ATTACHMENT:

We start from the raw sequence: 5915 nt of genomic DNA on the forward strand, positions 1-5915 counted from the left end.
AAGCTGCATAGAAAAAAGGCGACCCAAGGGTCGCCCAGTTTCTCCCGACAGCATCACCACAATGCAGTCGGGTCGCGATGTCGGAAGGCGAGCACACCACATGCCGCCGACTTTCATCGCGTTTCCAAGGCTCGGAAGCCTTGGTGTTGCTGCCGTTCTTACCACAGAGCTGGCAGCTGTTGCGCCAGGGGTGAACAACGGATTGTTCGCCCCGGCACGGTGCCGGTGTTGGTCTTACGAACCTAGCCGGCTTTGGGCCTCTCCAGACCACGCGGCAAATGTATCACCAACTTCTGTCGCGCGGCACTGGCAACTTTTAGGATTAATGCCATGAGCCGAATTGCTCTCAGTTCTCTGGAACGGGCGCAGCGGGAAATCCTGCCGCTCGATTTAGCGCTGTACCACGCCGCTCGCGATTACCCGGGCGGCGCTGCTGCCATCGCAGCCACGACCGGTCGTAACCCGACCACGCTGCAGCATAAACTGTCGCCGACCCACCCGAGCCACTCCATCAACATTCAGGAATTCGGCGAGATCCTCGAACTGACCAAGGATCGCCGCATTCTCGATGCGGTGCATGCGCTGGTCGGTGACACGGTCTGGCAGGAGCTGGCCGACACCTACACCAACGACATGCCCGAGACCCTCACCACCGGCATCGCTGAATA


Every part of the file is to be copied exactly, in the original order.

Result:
We start from the raw sequence: 5915 nt of genomic DNA on the forward strand, positions 1-5915 counted from the left end.
AAGCTGCATAGAAAAAAGGCGACCCAAGGGTCGCCCAGTTTCTCCCGACAGCATCACCACAATGCAGTCGGGTCGCGATGTCGGAAGGCGAGCACACCACATGCCGCCGACTTTCATCGCGTTTCCAAGGCTCGGAAGCCTTGGTGTTGCTGCCGTTCTTACCACAGAGCTGGCAGCTGTTGCGCCAGGGGTGAACAACGGATTGTTCGCCCCGGCACGGTGCCGGTGTTGGTCTTACGAACCTAGCCGGCTTTGGGCCTCTCCAGACCACGCGGCAAATGTATCACCAACTTCTGTCGCGCGGCACTGGCAACTTTTAGGATTAATGCCATGAGCCGAATTGCTCTCAGTTCTCTGGAACGGGCGCAGCGGGAAATCCTGCCGCTCGATTTAGCGCTGTACCACGCCGCTCGCGATTACCCGGGCGGCGCTGCTGCCATCGCAGCCACGACCGGTCGTAACCCGACCACGCTGCAGCATAAACTGTCGCCGACCCACCCGAGCCACTCCATCAACATTCAGGAATTCGGCGAGATCCTCGAACTGACCAAGGATCGCCGCATTCTCGATGCGGTGCATGCGCTGGTCGGTGACACGGTCTGGCAGGAGCTGGCCGACACCTACACCAACGACATGCCCGAGACCCTCACCACCGGCATCGCTGAATA